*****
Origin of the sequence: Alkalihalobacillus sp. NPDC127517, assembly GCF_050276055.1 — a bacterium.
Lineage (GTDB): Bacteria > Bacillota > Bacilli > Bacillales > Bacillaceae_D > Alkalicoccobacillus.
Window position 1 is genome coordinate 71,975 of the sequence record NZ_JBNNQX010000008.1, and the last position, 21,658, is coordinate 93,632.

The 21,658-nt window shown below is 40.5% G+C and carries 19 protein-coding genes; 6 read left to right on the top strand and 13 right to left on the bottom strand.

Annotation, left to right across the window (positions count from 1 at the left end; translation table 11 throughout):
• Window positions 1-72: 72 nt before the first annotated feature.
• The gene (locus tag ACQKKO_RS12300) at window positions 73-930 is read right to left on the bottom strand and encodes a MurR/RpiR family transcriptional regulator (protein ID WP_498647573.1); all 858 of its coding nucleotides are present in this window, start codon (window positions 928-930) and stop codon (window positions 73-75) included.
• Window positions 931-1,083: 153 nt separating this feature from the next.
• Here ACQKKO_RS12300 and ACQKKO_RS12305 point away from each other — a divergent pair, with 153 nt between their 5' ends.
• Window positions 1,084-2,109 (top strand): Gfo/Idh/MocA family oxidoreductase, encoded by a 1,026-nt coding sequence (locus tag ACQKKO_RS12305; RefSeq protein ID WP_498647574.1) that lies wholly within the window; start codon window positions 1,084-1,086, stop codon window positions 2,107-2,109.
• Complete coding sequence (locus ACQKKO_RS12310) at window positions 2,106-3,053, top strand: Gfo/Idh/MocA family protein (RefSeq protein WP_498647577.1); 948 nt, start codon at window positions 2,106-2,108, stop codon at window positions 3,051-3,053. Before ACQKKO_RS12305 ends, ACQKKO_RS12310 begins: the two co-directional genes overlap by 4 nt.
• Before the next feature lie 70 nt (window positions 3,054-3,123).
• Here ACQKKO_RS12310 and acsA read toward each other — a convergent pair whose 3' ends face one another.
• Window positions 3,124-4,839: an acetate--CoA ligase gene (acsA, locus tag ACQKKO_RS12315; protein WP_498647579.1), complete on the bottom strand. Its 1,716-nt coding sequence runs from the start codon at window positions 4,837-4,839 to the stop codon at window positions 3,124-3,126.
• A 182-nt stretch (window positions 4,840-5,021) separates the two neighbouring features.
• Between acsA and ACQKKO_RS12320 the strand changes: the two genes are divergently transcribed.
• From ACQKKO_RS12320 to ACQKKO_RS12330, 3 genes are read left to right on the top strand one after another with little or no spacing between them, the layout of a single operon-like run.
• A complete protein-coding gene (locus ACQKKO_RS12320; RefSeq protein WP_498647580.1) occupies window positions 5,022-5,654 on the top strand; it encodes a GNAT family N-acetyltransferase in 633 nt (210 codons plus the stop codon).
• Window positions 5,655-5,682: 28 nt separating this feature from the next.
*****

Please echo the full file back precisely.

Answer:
Origin of the sequence: Alkalihalobacillus sp. NPDC127517, assembly GCF_050276055.1 — a bacterium.
Lineage (GTDB): Bacteria > Bacillota > Bacilli > Bacillales > Bacillaceae_D > Alkalicoccobacillus.
Window position 1 is genome coordinate 71,975 of the sequence record NZ_JBNNQX010000008.1, and the last position, 21,658, is coordinate 93,632.

The 21,658-nt window shown below is 40.5% G+C and carries 19 protein-coding genes; 6 read left to right on the top strand and 13 right to left on the bottom strand.

Annotation, left to right across the window (positions count from 1 at the left end; translation table 11 throughout):
• Window positions 1-72: 72 nt before the first annotated feature.
• The gene (locus tag ACQKKO_RS12300) at window positions 73-930 is read right to left on the bottom strand and encodes a MurR/RpiR family transcriptional regulator (protein ID WP_498647573.1); all 858 of its coding nucleotides are present in this window, start codon (window positions 928-930) and stop codon (window positions 73-75) included.
• Window positions 931-1,083: 153 nt separating this feature from the next.
• Here ACQKKO_RS12300 and ACQKKO_RS12305 point away from each other — a divergent pair, with 153 nt between their 5' ends.
• Window positions 1,084-2,109 (top strand): Gfo/Idh/MocA family oxidoreductase, encoded by a 1,026-nt coding sequence (locus tag ACQKKO_RS12305; RefSeq protein ID WP_498647574.1) that lies wholly within the window; start codon window positions 1,084-1,086, stop codon window positions 2,107-2,109.
• Complete coding sequence (locus ACQKKO_RS12310) at window positions 2,106-3,053, top strand: Gfo/Idh/MocA family protein (RefSeq protein WP_498647577.1); 948 nt, start codon at window positions 2,106-2,108, stop codon at window positions 3,051-3,053. Before ACQKKO_RS12305 ends, ACQKKO_RS12310 begins: the two co-directional genes overlap by 4 nt.
• Before the next feature lie 70 nt (window positions 3,054-3,123).
• Here ACQKKO_RS12310 and acsA read toward each other — a convergent pair whose 3' ends face one another.
• Window positions 3,124-4,839: an acetate--CoA ligase gene (acsA, locus tag ACQKKO_RS12315; protein WP_498647579.1), complete on the bottom strand. Its 1,716-nt coding sequence runs from the start codon at window positions 4,837-4,839 to the stop codon at window positions 3,124-3,126.
• A 182-nt stretch (window positions 4,840-5,021) separates the two neighbouring features.
• Between acsA and ACQKKO_RS12320 the strand changes: the two genes are divergently transcribed.
• From ACQKKO_RS12320 to ACQKKO_RS12330, 3 genes are read left to right on the top strand one after another with little or no spacing between them, the layout of a single operon-like run.
• A complete protein-coding gene (locus ACQKKO_RS12320; RefSeq protein WP_498647580.1) occupies window positions 5,022-5,654 on the top strand; it encodes a GNAT family N-acetyltransferase in 633 nt (210 codons plus the stop codon).
• Window positions 5,655-5,682: 28 nt separating this feature from the next.